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How can I be a good programmer and where should I start?

I have developed interest in programming and I'm not aware where I should start

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Subject: Career question for you

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Doc’s Answer

Marvin computer programming involves knowing how to write code—a handy skill for a variety of technology jobs. In everything from creating websites to developing software programs, strong computer programming knowledge can set you apart from the pack.

Education requirements for computer programmers typically include a bachelor's degree, however, some professionals can start working with an associate degree. Bachelor's programs usually take four years to complete, while associate programs take about two years.
As you pursue your education and figure out how to become a programmer, I recommend learning some of the most popular coding languages below.

JAVASCRIPT — JavaScript is a front end scripting language often used by front end programmers to imbue websites with dynamic action. Basic animations, for example, are usually coded in JavaScript, as are buttons and forms.

PYTHON — Python is a high-level, open-source programming language that was designed to be intuitive and easy to use. It is mostly used in back end programming and data science.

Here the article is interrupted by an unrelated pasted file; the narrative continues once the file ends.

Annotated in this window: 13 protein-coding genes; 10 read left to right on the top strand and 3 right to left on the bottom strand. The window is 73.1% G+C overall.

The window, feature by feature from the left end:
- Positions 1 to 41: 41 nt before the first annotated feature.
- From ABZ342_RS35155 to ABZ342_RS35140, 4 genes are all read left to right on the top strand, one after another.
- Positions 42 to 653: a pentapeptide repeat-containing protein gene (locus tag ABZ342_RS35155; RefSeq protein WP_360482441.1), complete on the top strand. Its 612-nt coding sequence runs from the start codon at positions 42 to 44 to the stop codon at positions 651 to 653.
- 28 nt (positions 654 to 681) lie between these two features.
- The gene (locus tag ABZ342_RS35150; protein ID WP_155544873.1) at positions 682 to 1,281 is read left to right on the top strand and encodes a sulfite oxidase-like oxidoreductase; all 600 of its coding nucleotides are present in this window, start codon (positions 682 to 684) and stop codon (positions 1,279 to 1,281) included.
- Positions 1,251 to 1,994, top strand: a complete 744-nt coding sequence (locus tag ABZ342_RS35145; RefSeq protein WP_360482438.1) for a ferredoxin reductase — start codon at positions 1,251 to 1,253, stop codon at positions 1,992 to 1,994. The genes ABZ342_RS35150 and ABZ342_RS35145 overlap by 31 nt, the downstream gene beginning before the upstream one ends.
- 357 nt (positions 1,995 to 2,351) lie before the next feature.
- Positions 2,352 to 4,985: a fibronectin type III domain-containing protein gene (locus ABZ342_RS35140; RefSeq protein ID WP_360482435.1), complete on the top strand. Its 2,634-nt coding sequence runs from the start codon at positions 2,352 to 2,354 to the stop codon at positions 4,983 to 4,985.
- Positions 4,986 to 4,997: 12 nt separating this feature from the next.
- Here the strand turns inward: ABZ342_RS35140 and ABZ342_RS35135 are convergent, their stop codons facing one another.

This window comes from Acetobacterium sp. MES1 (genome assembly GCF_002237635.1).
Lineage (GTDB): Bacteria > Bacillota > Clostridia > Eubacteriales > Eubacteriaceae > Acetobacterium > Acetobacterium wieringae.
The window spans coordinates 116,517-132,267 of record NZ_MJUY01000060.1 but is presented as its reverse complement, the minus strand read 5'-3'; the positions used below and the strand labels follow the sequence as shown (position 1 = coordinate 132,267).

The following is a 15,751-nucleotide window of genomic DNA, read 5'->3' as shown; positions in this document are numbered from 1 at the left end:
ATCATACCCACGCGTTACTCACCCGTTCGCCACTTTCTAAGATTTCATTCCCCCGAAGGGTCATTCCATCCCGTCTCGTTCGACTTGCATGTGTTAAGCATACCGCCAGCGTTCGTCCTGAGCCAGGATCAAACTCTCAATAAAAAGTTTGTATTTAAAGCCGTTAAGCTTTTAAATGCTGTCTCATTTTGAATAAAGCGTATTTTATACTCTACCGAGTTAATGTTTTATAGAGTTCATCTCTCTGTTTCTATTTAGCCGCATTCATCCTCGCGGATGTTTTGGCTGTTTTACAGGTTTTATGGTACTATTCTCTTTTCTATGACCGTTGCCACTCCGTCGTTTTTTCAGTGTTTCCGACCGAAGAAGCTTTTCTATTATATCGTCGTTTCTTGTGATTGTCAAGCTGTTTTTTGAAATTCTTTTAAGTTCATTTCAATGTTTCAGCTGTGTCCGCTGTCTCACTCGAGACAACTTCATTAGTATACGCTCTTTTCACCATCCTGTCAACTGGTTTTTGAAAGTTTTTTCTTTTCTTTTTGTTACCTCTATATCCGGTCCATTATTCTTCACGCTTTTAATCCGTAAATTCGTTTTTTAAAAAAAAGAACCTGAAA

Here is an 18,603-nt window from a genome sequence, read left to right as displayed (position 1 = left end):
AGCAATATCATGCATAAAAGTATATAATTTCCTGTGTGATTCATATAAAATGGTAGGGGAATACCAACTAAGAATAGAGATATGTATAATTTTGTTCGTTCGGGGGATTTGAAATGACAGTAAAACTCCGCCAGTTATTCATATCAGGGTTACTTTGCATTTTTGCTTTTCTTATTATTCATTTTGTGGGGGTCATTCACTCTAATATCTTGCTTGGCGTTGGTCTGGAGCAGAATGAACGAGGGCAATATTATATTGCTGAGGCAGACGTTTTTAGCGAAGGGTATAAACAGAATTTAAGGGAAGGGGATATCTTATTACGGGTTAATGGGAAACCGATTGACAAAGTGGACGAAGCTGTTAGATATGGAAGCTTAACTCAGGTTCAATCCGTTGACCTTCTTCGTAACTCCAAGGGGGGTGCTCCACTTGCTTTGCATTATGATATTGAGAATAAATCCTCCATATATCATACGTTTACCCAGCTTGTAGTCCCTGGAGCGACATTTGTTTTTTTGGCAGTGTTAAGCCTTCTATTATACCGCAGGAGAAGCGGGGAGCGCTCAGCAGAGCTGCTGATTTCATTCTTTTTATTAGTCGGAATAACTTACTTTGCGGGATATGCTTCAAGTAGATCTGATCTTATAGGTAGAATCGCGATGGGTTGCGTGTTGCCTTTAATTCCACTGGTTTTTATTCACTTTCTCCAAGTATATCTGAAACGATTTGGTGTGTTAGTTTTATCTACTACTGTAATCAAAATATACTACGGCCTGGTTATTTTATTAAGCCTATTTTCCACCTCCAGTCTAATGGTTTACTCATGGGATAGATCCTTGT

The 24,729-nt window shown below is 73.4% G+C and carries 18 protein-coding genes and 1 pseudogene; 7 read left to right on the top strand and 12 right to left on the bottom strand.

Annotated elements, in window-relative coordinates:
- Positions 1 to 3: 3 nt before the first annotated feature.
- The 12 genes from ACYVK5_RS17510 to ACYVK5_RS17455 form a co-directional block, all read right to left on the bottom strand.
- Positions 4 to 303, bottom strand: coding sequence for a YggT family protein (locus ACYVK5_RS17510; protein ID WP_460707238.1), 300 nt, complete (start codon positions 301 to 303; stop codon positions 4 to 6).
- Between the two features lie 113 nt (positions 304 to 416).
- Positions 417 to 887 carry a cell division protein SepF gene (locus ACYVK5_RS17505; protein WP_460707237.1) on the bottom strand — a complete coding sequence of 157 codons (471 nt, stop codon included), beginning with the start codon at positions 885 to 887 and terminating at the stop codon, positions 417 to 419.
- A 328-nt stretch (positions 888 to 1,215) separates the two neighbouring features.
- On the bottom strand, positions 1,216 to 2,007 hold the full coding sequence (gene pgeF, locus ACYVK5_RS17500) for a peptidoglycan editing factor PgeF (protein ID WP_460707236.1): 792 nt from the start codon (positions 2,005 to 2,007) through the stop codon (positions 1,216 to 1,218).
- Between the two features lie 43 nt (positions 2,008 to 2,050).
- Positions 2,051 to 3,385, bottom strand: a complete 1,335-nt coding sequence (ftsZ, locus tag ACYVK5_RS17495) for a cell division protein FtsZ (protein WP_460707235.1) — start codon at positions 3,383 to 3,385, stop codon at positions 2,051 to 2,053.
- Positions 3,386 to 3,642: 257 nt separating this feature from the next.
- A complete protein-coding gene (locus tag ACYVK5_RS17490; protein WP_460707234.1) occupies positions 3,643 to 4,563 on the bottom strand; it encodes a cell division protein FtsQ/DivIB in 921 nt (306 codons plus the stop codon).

HTML — HyperText Markup Language (HTML), is the foundational language used to design the form and structure of web pages and sites. It is applied primarily in front end development.

CSS — Cascading Style Sheets (CSS) is often used in tandem with HTML to define a consistent layout and appearance across a site. Once specified within a cascading style sheet, developers can apply specific font styles, colors and other design elements to any page that references that CSS file.

Becoming a programmer isn’t always easy Marvin; it'll require hard work and dedication. But that effort can pay off handsomely, allowing you to grow and thrive in a rewarding profession.

Hope this was helpful
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Ganesh’s Answer

Hello Marvin,

There's already a wealth of fantastic advice out there on how to kickstart your journey into computer programming, so I'm going to focus on the other aspect of your query: how to truly excel as a programmer.

From my own personal journey, I can tell you that formal education isn't the only path to becoming a proficient programmer. I gained my skills and knowledge right on the job. In my experience, developing strong analytical and problem-solving abilities can really set you apart as a top-notch programmer.

Of course, it's crucial to familiarize yourself with a variety of programming languages and technologies, and to stay up-to-date with the latest advancements in the field. However, the real key lies in understanding how to leverage these tools to solve specific problems. Knowing which language or technology is best suited to tackle a particular issue is, in my view, a critical skill.

Wishing you all the success in your programming journey!
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Maikel’s Answer

I would start by choosing a beginner-friendly programming language like Python. It's a great language for beginners with a clear syntax. There are tons of resources and a supportive community to help you.